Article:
Doherty Institute - Theses

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    Investigating the interactions between dendritic cells, T cells and B cells mediated by targeting Clec9A
    Kato, Yu ( 2016)
    Dendritic cells (DC) are endowed with an array of receptors that can be exploited for immunotherapy. Targeted delivery of antigen to CD8α+ DCs via Clec9A in vivo induces versatile immune responses, most notably potent thymus-dependent humoral responses even in the absence of adjuvant. However, the basis of the immunogenicity of Clec9A-targeted antigen remains incompletely understood. This thesis describes the complex interactions between CD8α+ DCs and T and B cells mediated by Clec9A to promote and/or regulate immunity. Characterization of CD4+ T cells responding to Clec9A-targeted antigens revealed that they had the phenotype, localization pattern and effector functions consistent with T follicular helper cells (TFH) that provide B cell help. Furthermore, targeting Clec9A primed long-lived memory CD4+ T cells capable of robust secondary TFH responses, even in the absence of adjuvant. Thus, in the steady-state Clec9A-targeted CD8α+ dendritic cells are capable of stimulating CD4+ T cells to promote the development of fully polarized TFH cells. Strikingly, Clec9A was also found to mediate direct interactions between CD8α+ DCs and B cells. B cells were rapidly activated through recognition of native antigen presented on the surface of CD8α+ DCs upon Clec9A-targeted immunization. Direct activation of B cells by CD8α+ DCs was critical for optimal Clec9A-mediated antibody responses as it enabled B cells to effectively acquire help from cognate CD4+ T cells at the T/B borders within the spleen and lymph nodes. Thus, the effective triad of interactions mediated by Clec9A drives potent antibody responses in the steady-state. Unlike TFH and B cells that were potently activated in the steady-state, cross-priming of cytotoxic lymphocytes (CTLs) by Clec9A-targeted antigen required co-administration of adjuvant. In contrast to B cells, Clec9A-mediated primary CTL responses were impaired by the presence of CD4+ T cells. Clec9A-mediated MHC II-restricted presentation favoured the expansion of pre-existing Foxp3+ regulatory T cells (Tregs) in the steady-state, which presumably impaired non-Tregs capacity to activate CD8α+ DCs. Collectively, the data presented in this thesis reveal the versatile capacity of CD8α+ DCs to interact with various cell types to promote immunity/tolerance and reinforces the notion that targeting Clec9A in vivo is a promising strategy to exploit for immunotherapy.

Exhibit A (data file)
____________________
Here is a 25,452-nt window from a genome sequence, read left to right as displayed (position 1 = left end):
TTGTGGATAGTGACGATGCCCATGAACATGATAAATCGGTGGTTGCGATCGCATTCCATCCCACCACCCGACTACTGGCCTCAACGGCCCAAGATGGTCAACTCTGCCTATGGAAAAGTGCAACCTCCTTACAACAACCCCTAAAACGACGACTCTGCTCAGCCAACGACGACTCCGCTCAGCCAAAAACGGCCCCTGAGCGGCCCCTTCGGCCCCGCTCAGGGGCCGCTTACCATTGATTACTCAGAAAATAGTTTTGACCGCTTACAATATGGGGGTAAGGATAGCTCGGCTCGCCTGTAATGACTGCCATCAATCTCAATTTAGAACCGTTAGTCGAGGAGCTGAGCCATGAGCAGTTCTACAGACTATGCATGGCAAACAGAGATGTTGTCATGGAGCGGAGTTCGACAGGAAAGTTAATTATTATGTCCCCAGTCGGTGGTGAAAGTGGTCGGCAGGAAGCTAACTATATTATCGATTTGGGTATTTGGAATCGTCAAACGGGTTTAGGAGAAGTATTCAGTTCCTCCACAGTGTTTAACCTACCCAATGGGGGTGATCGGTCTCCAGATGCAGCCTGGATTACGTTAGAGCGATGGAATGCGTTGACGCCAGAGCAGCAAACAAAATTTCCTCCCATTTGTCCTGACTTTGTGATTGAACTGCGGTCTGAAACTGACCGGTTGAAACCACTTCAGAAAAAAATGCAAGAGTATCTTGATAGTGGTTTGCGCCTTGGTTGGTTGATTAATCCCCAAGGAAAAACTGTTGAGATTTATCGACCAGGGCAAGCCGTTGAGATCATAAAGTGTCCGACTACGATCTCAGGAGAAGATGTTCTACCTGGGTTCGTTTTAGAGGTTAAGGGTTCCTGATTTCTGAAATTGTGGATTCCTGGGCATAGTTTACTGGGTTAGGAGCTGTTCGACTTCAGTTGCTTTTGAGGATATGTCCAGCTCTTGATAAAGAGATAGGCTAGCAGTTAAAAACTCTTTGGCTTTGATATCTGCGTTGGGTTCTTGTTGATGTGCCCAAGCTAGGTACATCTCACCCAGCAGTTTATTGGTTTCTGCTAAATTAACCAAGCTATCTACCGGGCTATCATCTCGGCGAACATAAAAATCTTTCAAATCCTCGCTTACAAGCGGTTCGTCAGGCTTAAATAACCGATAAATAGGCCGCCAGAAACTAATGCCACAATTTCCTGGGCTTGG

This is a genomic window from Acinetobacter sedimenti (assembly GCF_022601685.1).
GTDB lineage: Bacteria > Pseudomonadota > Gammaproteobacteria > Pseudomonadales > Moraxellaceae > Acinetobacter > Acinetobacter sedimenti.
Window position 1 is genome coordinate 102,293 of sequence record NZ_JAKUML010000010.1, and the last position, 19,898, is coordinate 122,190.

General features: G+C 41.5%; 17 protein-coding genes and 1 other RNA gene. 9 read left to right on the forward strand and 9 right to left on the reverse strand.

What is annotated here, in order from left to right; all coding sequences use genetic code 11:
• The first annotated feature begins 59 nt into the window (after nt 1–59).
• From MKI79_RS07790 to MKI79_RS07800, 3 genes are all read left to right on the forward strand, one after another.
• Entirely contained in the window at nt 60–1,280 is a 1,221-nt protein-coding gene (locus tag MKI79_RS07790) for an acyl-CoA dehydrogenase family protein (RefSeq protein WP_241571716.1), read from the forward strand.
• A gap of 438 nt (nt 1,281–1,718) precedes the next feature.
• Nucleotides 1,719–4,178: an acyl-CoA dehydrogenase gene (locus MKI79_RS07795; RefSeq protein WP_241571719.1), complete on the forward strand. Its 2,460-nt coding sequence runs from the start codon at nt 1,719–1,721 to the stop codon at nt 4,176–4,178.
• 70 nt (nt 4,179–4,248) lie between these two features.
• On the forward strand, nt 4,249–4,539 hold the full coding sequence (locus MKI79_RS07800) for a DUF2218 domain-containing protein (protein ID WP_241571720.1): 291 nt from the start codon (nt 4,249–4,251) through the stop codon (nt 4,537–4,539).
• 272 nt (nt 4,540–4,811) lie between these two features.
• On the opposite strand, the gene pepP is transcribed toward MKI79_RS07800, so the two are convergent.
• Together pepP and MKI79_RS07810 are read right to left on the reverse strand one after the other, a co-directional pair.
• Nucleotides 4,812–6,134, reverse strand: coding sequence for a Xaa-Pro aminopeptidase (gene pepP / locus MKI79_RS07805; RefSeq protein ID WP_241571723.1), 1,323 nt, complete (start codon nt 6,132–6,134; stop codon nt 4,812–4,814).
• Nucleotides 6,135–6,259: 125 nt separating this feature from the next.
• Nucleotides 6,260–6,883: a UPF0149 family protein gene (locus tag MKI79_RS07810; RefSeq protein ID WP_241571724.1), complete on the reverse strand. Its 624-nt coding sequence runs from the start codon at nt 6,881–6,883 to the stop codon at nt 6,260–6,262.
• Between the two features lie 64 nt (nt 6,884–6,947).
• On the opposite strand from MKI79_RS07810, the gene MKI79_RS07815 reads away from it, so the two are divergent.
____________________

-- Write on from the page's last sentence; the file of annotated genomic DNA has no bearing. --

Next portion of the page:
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    Recombinant HIV vaccines and mucosal immunity
    Tan, Hyon Xhi ( 2016)
    More than 36 million people were infected with the human immunodeficiency virus (HIV)-1 in 2015, and 17 million of this population were females. Female HIV infection has wider implications on mother-to-child transmission of HIV and the survival of children in the event of their mother’s death from AIDS. This highlights a critical need for vaccines that prevent female acquisition of HIV infection. In female sexual transmission of HIV, infection of target CD4 T-cells is highly localised in the sub-mucosal cervico-vaginal tissues for several days before systemic dissemination, and displays little or no viral diversity. Cytotoxic CD8 T-lymphocyte (CTL) responses have been correlated with effective control of acute viraemia in HIV-1 infection of humans or simian immunodeficiency virus (SIV) infection in non-human primate model. Elimination of HIV infection by CTL responses is hypothesised to be most effective during this early phase of contained infection in the cervico-vaginal tissue. In this Ph.D. thesis, vaccination strategies for the induction of tissue-resident HIV-specific CTLs in the female reproductive mucosal tissues were investigated. This thesis demonstrated that influenza virus could be genetically engineered to induce intracellular expression of whole HIV-1 p24 capsid protein. The influenza vectors developed were immunogenic for HIV-specific CD8 T-cell responses when used in prime-boost regimens. We exploited the capacity of these recombinant influenza viruses to infect mucosal tissues in order to establish HIV-specific CTL responses in the vagina mucosa. The mucosal vaccination strategies proposed here provide novel approaches for the establishment of frontline vaginal-resident HIV- specific CTLs and may induce heightened local surveillance for protection against vaginal HIV-1 exposure.